The Silicon Valley Bank Collapse: A Failure Turned Into A Lesson


Brianna Rodriguez

Ms. Geyer’s Accounting class sits in on a lesson about the collapse of SVB, and Signature Bank.

Throughout the world of education, teachers use real-world applications to broaden the horizons of the classroom and expand the knowledge of students. Rather than simply using a book or textbook, using real-world applications can engage students and show them the importance of the class itself outside of the actual classroom. Business classes throughout Lakeland Regional High School jumped on the opportunity to do just this with the recent collapse and sale of some big banks: Silicon Valley Bank (SVB), Signature Bank, and First Republic Bank.

Business teachers, Ms. Jessica Geyer and Mr. Gregg White, brought these current events into their accounting, personal fInance, and economics classes. They used the information from this huge news event and connected it to what they were presently teaching in class, showing students how they can use the news to be smarter with their money.

It makes you think about other banks potentially crashing, and connects to what we have learned about federally insured money in case something like this happened.

— Junior Nickolas Jusinski

When interviewed by the Lancer Ledger on the lessons, Ms. Geyer said, “[My students] now… have a strong foundation on how to evaluate business transactions.” Ms. Geyer shared that she had her class start following the collapse of SVB and Signature Bank using news clips and Youtube. They also analyzed the bank’s balance sheets and found a “concerning level of long-term securities.” Ms. Geyer continued, “[The class] discussed the need for FDIC Insurance for banking consumers, and concerns of Long Term Debt posing Liquidity Issues for Firms, especially those in the financial sector. Banks need strong cash flow and liquidity to survive, and much of those resources were “tied up” for those two banks which ultimately led to their downfall.”

Additionally, when interviewed by the Lancer Ledger, Mr. White said, “In Economics we talk about reserve requirements (the amount of each bank deposit the bank must keep in the vault). We also talk about the relationship in the value of government bonds being – as interest rates go up – the value of a bond with a lower interest rate goes down.” Based on what is happening within the banks, the class learned the best time to buy long-term government bonds and how interest rates affect them.

Students were able to use their prior business knowledge learned in class to dive deeper into the cause of the bank’s collapse, and they were able to take these lessons to see how important it is to research a bank before investing sums of money in it and understanding of the right ways to invest.


The Ledger also got to find out more on the topic and what LRHS business students learned from these real world connections:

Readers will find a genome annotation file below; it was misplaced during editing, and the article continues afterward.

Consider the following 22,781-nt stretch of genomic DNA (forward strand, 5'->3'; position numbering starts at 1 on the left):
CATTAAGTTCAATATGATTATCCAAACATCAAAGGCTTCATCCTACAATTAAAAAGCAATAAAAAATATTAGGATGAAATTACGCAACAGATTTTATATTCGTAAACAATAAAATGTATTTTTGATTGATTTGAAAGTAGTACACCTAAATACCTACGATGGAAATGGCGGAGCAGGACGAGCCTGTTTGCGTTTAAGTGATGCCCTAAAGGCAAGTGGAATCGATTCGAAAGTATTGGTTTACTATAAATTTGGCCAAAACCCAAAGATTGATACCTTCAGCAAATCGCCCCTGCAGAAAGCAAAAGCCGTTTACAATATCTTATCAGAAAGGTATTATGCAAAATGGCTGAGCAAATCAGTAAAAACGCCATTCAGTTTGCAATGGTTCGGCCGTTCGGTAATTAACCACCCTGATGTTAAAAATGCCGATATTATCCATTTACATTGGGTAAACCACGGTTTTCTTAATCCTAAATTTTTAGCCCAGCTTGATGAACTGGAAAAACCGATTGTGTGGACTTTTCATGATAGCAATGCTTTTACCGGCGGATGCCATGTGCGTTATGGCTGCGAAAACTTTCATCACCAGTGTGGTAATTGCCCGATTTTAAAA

The infamous Silicon Valley bank will live on as an example for businesses and other banks like it after its collapse. (“Silicon Valley Bank – Tempe, Arizona” by Tony Webster (CC BY 2.0))

Junior Kate Rose explained her take on the failing of these banks: “In class, we’ve learned about Certificates of Deposit which are ways of investing money. CDs often have a high return percentage because banks need liquidity in order to run.” Not only did she use her prior knowledge to form connections, but she was also able to explain why banks sometimes fail: “Banks like the Silicon Valley bank failed because they did not have enough liquidity, or cash in their systems, to afford every customer the money that had been deposited into the bank.” March 10, 2023, the bank went bankrupt because of irresponsible donations, and the withdrawal of too much money from the small industries that had invested into it. The start up businesses played a part on the “run on the bank” after going on Twitter to talk about Silicon Valley’s liquidity concerns and its balance sheets. After hearing about these alaming details, more and more start up businesses withdrew their investments from the bank, which led to its complete bankruptcy.

When asked how banks protect depositors by the Ledger, senior Isabel Star explained, “Depositor insurance is what protects consumers from losing their money. This makes banking safe if you have under a certain amount of money in the bank.” She said she feels safe about investing money as long as it isn’t up in the millions.

Junior Nickolas Jusinski agreed and said, “[Insurance] makes banking safe, but you have to diversify where your money is to insure everything is safe. If your money is protected, it doesn’t matter too much if the bank crashes.”

Senior Benedict Nteko went more into depth about the topic and added, “Banks are heavily regulated by the government in order to ensure confidence in our financial system. Things like reserve requirements and FDIC insurance are safeguards to protect depositors.” Unlike the other two interviewees, he said even though this makes our banking and financial system relatively safe, there still are many unknowns that one cannot be prepared for.

In response to how the lessons learned in class will affect their banking decisions in the future, Jusinski said, “It makes you think about other banks potentially crashing, and connects to what we have learned about federally insured money in case something like this happened.” This shows how real-world applications have helped students like Jusinski think about bank safety and connect topics they have learned about earlier in class.

“It makes me think investing in banks can always be risky even if it’s a low risk investment.” junior Ilmi Kaba added.